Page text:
“That’s definitely something I can relate to the most because I do have children and I’m married, so I’m right in the middle of that,” said DiBacco, who is mother of two boys: Croix, 6, and Chase, 3. “But then I also have clients that are downsizing so that they may be in that stage of life where the kids have left the home and they’re ready to transition into a smaller house. So, there’s really a vast array.”
Recently, DiBacco’s zeal for organization and devotion to helping others resulted in an appearance on the A&E series “Hoarders.” In the second episode of Season 8, “Roxann & Barbara,” DiBacco helped a Beaver Falls, Pa., woman suffering from hoarding disorder.
According to the Mayo Clinic’s website, “hoarding disorder is a persistent difficulty discarding or parting with possessions because of a perceived need to save them. A person with hoarding disorder experiences distress at the thought of getting rid of the items. Excessive accumulation of items, regardless of actual value, occurs.”
"Hoarders" host Matt Paxton asked DiBacco and three other professional organizers in the Pittsburgh area to help with the project that aired Jan. 3.
“We worked with a lady named Barbara, a mother of 10 children who are all grown, and she has hoarding disorder,” DiBacco said. “We went in as a team. There was a company called Service Master and their main goal was to clear the home and then the organizers worked with Barbara and just helped her make decisions, deciding what she should hang onto and what she should let go of.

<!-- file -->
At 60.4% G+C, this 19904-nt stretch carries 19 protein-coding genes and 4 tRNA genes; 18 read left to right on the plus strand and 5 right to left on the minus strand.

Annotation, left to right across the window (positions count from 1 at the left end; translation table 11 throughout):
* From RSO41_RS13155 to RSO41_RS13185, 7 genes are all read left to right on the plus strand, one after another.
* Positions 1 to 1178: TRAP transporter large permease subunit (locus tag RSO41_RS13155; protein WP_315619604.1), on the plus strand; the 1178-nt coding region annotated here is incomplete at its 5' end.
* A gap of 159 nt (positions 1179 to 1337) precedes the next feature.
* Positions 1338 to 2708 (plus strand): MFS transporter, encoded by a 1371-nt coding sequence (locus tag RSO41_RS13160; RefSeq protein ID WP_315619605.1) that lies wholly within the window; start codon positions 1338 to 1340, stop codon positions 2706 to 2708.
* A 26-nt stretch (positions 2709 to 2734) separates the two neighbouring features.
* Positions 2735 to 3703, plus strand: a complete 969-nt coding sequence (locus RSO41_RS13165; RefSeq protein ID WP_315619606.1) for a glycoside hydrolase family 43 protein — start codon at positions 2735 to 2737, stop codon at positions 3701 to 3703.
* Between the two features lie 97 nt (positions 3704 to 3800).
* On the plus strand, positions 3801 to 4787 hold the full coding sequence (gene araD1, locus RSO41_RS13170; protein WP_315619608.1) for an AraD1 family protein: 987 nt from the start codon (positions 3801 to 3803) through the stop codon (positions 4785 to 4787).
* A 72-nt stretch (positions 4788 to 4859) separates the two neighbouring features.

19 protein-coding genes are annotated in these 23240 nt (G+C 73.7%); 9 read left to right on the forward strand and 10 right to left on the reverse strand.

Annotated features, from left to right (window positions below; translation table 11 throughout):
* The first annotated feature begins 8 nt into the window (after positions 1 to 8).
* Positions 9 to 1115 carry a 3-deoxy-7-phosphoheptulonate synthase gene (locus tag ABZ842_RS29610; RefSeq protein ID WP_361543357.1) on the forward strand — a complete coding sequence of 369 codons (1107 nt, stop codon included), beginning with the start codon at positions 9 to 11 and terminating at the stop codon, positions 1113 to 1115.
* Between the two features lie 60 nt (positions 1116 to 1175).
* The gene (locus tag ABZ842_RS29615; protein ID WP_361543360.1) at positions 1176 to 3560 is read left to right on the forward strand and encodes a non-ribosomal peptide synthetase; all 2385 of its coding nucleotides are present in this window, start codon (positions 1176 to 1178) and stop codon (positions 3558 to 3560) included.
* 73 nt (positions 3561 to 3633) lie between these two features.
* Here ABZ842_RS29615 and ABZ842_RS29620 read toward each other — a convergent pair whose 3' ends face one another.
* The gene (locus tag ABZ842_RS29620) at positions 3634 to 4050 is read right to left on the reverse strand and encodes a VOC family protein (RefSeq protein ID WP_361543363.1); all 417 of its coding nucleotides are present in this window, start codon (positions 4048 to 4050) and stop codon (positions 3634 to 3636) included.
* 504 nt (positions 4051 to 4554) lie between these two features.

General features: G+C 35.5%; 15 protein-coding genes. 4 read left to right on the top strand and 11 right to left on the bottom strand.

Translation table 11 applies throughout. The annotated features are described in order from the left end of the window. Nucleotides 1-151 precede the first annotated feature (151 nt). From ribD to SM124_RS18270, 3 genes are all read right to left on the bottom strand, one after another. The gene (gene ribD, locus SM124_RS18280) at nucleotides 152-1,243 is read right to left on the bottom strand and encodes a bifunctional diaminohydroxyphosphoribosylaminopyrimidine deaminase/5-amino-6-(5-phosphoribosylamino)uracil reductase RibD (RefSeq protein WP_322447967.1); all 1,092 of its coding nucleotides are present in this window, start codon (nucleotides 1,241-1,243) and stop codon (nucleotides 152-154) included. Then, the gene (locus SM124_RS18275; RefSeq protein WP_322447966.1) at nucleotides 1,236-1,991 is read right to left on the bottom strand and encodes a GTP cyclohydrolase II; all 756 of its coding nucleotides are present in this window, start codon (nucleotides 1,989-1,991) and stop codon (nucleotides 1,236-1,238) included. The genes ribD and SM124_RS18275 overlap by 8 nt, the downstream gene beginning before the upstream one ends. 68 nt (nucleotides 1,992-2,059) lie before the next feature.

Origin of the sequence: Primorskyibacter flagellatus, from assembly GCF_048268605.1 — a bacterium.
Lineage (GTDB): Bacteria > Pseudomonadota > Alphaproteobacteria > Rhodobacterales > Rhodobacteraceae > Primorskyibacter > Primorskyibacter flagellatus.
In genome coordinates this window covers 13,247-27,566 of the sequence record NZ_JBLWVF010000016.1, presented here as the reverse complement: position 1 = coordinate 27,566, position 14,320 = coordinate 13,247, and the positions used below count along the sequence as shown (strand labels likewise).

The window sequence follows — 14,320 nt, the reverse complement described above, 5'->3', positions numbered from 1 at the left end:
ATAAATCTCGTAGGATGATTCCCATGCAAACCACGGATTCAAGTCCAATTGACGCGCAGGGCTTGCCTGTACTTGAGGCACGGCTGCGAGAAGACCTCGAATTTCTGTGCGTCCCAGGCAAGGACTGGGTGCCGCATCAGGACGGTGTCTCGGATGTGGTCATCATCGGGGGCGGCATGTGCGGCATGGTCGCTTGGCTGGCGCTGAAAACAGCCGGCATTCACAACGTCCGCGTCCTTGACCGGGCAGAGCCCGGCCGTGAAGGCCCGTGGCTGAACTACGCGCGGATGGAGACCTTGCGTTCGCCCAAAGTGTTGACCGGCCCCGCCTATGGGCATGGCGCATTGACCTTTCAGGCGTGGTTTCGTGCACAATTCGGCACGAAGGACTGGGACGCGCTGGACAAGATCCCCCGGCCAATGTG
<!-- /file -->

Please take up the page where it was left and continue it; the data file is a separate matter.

“Then, anything that she decided she was going to keep we sorted into different boxes. So, whether it was gardening supplies or things for the kitchen, maybe things you can use for office supplies, we sorted those and put those into boxes for her to be able to use in the future.”
Dibacco said the experience was physically and emotionally exhausting, but she would welcome the opportunity to be on the show again.
“You kind of lived in Barbara’s world for three days,” she said. “For Matt, for someone who does this professionally, this was one of the top five challenging homes he’s ever been in for 'Hoarders.' So, it was hard. You just want to give Barbara lots of love.
“The biggest thing that I’m super pleased with having been on the show is just helping raise awareness for hoarding disorder. It’s not something somebody chooses to live with. 'Hoarders' is there to help raise awareness.”
In addition to helping people with The Serene Space, DiBacco helps out other BGSU alumni in the Pittsburgh area.
“I help lead the Pittsburgh Alumni Network,” she said. “I get so excited when I meet others from BG. There is an instant connection with other grads no matter what year you graduated.”
DiBacco said the team is trying hard to grown the Pittsburgh Alumni Network. One of last year’s biggest turnouts was a Pirates game at PNC Park. The network already another Pirates game scheduled for August. Get connected with the BGSU Alumni Network in your area!